The Dailies. May 29

The Dailies. May 29

Did you work on your language today? Create any new rules of grammar or syntax? New progress on a script? New words in your lexicon?

On the other hand, do any excavating or reading or enjoying stuff you’ve already created? Do you have any favorites to share?

How did you conlang today?


9 thoughts on “The Dailies. May 29

  1. Finally got around to making an account here.

    Today, I finally (4 months later) added vowel harmony to my word generator. It turns out that regular expressions aren’t enough, so I had to add a finite state machine to do it, but it works! Gůslitati! (“I am joyous!”, which unfortunately doesn’t show off any harmony.)

    This also means that I’ve finally finished my vowel harmony system, and should go over my lexicon and bring it into compliance with the new rules. Which I should document. So:

    Firen’s vowels are divided into three groups: front (/i e ɚ aɪ/), back (/u o ɔ˞ aʊ/), and central (/ɵ a ɑɚ/). Central vowels are neutral, and harmonize with either front or back. The first non-central vowel in a word starts the harmony, but an accented non-central vowel will break it (and re-start it). Every weak suffix has a “default” vowel, which will present if the preceding word consists only of central vowels, and in that case a series of suffixes will harmonize with the first. The accenting of penultimate syllables happens after this, so they have no particular effect on harmony.

    Another thing I’ve done recently is drop the copular particle čas, because it was somewhat limiting. Instead, either zero-copula expressions are used (which in some cases may have inserted pronouns) or, as can be seen above, nouns may be inflected as verbs (with the suffix -(t)a). There is also still the copular verb, but it’s not very often used.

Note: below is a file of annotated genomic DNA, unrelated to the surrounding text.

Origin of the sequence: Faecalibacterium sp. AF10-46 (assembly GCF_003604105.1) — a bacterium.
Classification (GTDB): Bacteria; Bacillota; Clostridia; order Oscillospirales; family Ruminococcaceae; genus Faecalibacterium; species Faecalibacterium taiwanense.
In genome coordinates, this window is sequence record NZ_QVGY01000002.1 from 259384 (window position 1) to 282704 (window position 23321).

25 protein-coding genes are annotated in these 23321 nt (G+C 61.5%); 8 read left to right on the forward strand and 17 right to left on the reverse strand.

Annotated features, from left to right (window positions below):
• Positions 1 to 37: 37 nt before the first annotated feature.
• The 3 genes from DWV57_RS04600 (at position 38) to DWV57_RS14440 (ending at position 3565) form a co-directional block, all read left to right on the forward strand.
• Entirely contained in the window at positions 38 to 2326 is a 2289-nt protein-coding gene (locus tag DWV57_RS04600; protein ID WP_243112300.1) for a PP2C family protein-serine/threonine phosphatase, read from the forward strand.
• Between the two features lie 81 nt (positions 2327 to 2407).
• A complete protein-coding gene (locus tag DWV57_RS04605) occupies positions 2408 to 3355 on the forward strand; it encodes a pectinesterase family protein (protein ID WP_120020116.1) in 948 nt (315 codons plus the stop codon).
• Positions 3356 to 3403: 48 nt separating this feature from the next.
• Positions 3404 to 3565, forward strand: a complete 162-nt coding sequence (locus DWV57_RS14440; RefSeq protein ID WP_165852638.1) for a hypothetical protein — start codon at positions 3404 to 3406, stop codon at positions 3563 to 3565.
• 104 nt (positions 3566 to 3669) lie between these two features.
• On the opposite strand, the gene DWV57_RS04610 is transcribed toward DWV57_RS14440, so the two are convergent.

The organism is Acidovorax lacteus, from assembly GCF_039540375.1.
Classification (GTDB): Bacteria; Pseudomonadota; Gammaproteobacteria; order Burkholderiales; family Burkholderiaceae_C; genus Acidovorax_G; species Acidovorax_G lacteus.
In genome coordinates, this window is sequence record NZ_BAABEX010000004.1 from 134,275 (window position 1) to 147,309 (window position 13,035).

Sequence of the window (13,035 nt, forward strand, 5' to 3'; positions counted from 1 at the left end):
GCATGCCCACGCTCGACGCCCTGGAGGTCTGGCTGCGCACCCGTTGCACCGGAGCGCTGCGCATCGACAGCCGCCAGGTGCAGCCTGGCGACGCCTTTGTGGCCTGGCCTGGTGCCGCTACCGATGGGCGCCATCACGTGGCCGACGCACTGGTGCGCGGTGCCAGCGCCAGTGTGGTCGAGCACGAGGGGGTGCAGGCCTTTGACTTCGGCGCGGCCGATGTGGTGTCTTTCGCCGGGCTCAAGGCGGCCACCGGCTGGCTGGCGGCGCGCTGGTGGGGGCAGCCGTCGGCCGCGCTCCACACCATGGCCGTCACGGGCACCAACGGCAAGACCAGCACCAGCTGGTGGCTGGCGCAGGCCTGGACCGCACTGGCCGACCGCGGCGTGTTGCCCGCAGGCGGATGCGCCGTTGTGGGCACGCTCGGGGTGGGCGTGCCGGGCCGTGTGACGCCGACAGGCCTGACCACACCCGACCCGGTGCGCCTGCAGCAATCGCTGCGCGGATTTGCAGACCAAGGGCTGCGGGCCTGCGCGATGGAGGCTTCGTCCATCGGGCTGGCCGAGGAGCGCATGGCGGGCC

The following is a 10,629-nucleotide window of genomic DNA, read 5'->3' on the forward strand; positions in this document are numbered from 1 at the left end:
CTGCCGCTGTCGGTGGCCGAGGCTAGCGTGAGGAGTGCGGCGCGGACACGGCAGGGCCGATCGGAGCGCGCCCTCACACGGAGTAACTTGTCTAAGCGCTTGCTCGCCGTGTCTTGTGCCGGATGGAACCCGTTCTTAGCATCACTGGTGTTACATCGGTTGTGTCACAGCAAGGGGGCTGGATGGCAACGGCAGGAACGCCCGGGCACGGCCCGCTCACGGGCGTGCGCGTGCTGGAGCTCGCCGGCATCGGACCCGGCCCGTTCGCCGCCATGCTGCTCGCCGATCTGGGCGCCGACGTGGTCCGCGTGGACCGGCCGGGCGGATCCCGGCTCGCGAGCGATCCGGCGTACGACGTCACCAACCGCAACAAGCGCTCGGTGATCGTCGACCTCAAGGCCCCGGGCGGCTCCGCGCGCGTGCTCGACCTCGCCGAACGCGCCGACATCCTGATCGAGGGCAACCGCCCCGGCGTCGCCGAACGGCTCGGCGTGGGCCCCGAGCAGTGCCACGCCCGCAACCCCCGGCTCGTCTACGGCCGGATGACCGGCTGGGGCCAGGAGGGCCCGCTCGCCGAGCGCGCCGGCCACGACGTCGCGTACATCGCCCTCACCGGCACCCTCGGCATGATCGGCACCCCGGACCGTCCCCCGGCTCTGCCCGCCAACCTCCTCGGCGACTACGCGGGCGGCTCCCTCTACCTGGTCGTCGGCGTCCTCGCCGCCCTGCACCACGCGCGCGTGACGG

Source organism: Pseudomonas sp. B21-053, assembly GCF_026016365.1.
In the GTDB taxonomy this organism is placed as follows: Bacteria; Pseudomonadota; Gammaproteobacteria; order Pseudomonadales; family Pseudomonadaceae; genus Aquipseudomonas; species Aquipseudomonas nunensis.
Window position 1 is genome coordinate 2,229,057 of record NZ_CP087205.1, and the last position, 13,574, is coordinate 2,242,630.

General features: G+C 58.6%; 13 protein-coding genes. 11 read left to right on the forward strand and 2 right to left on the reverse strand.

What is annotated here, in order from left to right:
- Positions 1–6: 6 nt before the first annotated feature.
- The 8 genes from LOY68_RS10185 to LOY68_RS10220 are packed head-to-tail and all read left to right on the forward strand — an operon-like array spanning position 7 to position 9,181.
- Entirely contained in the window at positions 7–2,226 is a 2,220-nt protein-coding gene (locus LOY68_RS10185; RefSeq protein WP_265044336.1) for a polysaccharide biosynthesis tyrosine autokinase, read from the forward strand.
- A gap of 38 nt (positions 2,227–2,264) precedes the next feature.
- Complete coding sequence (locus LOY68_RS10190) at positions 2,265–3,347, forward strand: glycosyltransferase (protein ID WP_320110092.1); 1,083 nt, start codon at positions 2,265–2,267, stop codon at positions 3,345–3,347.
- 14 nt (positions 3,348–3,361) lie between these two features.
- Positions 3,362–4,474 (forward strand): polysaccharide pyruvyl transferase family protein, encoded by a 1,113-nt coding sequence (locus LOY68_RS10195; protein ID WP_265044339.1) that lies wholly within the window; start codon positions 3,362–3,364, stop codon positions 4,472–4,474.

1. Was that email checkbox there yesterday? If so I didn’t see it.

        The issue with čas was that it just never really felt to me like it fit in with the rest of the language, and someone advised me that it limited the possibilities for (poly)synthesis. (Firen was always supposed to be polysynthetic, but after I redid cases I just never did figure out how to fit it in. The fact that some of the most common sentences didn’t use verbs at all probably contributed to that.)

        Also, čas had no etymology and I couldn’t think of anything that was even remotely plausible for that particular form. I mean, there is a reason I’m making a proto-language, but it was just too distinct from every word of any related class.

        1. Nope. Part of the plugins add. Got a couple more in the works, besides the cert thing.

          All good reasons to move over, though I admit to being surprised that a copular particle would negatively affect polysynthesis. I’m merrily chugging away at analysing the loads of copular synthesis Akachenti engages in. But at the same time, it has clear etymological background, so better reason to keep it.

          Tell me how the protolanguage goes! I’m not doing so great on that front myself right now, and am insanely curious about anyone else’s process.

  2. Today I created six words; one of which I can use to make a phrase in imperative mood:

    shina (adv.) well
    lʰasha (adv.) softly
    meni (adv.) badly, severely

    Note: all adverbs end in a vowel and do not take case markers

    shin (adj.) good
    men (adj.) bad
    shana (n. neut) scent, odor; pl shanane

    Imperative phrase:
    sahetʰamun shina
    Good-bye (lit: Go well)

    sahet (v.i.) to go; 1sg masc sahedin
    -amun 2rd person plural feminine verb ending

    I decided to use the infinitive with the personal endings to denote the imperative mood. It seems to work with -t verbs, but I will have to experiment with -o and -n verbs since they conjugate differently.

    1. > men (adj.) bad

      So, men are bad? 😀

      > sahetʰamun shina

      Any abbreviation? If this language was spoken by fluent speakers, they would surely end with just two syllables. In Catalan, “goodbye” is “adéu”, but we even skip the first a and say “déu” (which means “god”, btw).


Leave a Reply

This site uses Akismet to reduce spam. Learn how your comment data is processed.